Market Talk with Piranha is currently moving to its new home at chrisperruna.com. The new site is up and running but many of the posts need editing as the images and stock charts did not transfer successfully (thanks blogger). I will post all new entries to both blogs – Thank you for your patience while I make this change!

Friday, May 19, 2006

Commission Fees water down Expectancy

I have talked about position sizing and I have talked about expectancy.
If you understand the proper positing sizing algorithms and positive expectancy, you would think that you are on the road to riches or at least to a system that returns a profit. Not so fast! What happens when commissions start to eat away at the profits you thought you would have at the end of the year? Many investors have a winning system with a positive expectancy but that might not be profitable in the end when adding in the heavy toll of commissions.

As I have stated in previous posts, expectancy will tell you if your system will be profitable over time but you must use a position sizing calculation in order to trade the proper amount or you could be broke before you know it. Trading too large will send you to the poor house on your first or second major mistake. You don’t want to dig yourself into a hole you can’t climb out of with a positive expectancy system. It would be a sin to have developed a positive expectancy system, only to be ruined by commissions.

I am not a day trader although I continue to see advantages each and every day as I learn more about many of the advanced techniques of professional investing. Under my current system of investing (call it trend trading, momentum trading or swing trading), I pay a commission of $9.95 on each end of the trade (I rarely use limits but they cost a few dollars more on each end). That is cheap in my estimation but the more I increase my activity, the higher my costs become and the lower my expectancy becomes when adding in this major factor. Besides, I don’t have the advantage of using 4-to-1 margin the same way a day trader can leverage their account and position sizing algorithm. Day traders typically pay commissions per share rather than paying on each end of a “total trade”. From what I understand, this breaks down to a much cheaper structure as long as minimum trading levels are reached. If these levels are not reached, penalties may be applied but check with your own broker before you take my word for it.

I typically place the entire trade when I get a signal and use retracement stops to get out of a position to capture gains so I am only required to pay commissions once on each end. In tough markets, I will place tester buys but I also understand that my commission fees will accumulate due to the fact that I scale into the position and sometimes scale out. If I only place 1/3 of my anticipated position on the breakout in a weak market, my $20 round trip commission could accumulated to $40, $60 or $80+ based on the number of scale-ins or scale-outs I use. Using my current style of momentum trading, I can handle these larger commissions because I am aiming to capture larger gains per trade than most day traders. I am looking for the 25% initial breakout gain that accompanies many CANSLIM type stocks. Looking forward, I am developing systems that trade more frequently so I can realize my calculated expectancy over a specific number of trades. Since my number of trades will increase and my individual profits per trade will decrease, I want to minimize my commission fees.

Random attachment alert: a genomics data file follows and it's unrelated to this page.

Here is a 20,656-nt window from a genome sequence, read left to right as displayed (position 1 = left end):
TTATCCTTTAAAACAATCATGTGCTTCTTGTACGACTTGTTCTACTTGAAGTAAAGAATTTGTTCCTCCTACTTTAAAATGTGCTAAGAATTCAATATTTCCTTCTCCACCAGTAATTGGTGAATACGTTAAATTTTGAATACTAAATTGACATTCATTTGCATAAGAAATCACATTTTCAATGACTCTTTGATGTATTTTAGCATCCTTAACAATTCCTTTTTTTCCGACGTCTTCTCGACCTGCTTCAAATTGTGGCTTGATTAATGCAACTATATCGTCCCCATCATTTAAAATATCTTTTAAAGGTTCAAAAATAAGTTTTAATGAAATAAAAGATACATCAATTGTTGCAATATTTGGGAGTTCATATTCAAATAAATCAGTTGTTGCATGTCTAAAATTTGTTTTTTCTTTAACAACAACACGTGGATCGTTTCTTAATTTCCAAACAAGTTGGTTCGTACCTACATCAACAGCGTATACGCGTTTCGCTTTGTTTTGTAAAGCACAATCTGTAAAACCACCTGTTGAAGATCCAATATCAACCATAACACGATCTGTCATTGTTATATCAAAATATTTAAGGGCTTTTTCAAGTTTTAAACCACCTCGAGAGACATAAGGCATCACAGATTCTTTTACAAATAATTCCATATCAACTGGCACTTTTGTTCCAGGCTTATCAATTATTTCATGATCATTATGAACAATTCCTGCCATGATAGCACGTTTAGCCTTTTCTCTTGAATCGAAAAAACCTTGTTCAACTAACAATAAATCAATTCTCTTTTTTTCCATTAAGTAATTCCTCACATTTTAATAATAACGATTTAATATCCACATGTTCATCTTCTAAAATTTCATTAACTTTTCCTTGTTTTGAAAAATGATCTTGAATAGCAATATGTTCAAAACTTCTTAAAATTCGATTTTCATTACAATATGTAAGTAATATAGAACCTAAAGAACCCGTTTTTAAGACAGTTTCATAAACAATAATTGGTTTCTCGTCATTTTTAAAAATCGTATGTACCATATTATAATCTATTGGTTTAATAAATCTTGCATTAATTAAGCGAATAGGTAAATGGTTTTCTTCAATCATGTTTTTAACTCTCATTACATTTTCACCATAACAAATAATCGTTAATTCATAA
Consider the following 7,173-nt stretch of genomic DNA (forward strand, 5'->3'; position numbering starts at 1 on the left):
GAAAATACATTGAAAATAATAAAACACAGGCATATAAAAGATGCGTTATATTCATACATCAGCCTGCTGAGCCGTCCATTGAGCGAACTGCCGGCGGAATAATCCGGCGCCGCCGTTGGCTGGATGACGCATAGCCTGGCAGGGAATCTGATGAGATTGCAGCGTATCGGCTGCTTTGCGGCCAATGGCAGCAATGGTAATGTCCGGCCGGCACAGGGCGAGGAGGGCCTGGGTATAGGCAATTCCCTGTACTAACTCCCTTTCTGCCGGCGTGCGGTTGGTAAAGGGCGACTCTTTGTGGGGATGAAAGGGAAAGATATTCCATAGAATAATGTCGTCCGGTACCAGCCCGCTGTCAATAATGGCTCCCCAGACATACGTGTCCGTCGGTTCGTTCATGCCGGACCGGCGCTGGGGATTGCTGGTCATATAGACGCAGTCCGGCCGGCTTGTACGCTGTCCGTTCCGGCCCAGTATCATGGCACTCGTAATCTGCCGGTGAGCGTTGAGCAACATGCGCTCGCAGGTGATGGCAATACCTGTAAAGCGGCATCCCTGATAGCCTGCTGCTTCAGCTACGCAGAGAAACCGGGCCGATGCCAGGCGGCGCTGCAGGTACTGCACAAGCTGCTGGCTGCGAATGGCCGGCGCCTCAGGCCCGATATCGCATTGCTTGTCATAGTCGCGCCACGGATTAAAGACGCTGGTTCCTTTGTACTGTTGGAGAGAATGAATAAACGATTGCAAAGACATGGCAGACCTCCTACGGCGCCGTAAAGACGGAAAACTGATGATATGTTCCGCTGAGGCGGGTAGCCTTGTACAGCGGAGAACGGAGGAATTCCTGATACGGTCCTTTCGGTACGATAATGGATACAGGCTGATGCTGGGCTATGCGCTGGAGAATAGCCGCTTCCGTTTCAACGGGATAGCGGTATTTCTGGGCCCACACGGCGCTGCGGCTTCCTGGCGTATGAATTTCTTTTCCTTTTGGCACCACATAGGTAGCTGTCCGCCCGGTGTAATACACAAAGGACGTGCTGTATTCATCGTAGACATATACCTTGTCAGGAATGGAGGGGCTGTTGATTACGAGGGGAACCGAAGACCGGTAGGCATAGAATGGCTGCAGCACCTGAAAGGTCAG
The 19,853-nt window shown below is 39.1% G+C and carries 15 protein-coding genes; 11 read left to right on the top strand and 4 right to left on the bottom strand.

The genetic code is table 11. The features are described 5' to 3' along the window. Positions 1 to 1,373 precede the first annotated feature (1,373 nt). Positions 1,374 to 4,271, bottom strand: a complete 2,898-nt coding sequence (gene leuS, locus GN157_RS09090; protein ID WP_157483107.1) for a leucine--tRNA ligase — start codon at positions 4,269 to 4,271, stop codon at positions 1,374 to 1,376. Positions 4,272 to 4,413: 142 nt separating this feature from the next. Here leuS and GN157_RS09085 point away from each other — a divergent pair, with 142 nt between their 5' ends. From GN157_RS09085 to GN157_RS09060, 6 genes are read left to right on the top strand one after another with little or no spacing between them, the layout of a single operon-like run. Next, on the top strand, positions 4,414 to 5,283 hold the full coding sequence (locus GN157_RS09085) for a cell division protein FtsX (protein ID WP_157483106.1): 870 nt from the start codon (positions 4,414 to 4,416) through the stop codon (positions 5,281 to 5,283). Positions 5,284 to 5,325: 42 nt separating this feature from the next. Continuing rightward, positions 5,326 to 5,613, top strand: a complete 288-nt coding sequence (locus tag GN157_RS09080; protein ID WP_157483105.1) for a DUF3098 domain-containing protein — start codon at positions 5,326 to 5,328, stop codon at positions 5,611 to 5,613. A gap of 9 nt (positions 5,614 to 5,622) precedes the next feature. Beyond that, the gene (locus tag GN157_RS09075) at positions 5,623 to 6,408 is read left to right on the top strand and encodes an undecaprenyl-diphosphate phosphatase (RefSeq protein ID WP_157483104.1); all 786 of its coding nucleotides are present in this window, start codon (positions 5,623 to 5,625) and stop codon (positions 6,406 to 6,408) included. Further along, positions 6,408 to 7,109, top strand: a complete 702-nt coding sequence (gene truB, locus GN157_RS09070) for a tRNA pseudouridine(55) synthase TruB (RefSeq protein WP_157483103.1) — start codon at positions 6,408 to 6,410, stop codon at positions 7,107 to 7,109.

It is very important to factor in commissions when calculating your overall expectancy. If your expectancy is positive but only slightly, be wary that higher commissions may push this number into negative territory. Weigh all factors before implementing a system that looks good on paper but actually comes out negative and gives you no chance of winning over the long term. A negative expectancy system (including commissions) will make you go broke if you continue to trade it. Think of that casino analogy; gamblers will go broke playing the tables in Vegas because the odds are against them. They may make a few big scores but in the end, the casinos take it all! Trade a negative expectancy system and the markets will take it all!

I love the movie Casino and there is a scene in this movie when Robert Di Niro develops a plan to keep a high stakes gambler at the casino so he can continue playing (to give back the money he won by luck – he made a big score). Di Niro (the casino manager in this movie) knows that the shark will lose if he continues to play because math never lies and the game of baccarat has a negative expectancy geared towards the players. Again, this is why I play poker at the casinos (they get a rake but that is just a commission fee in my mind as the positive expectancy is based on me playing the odds)!

Piranha

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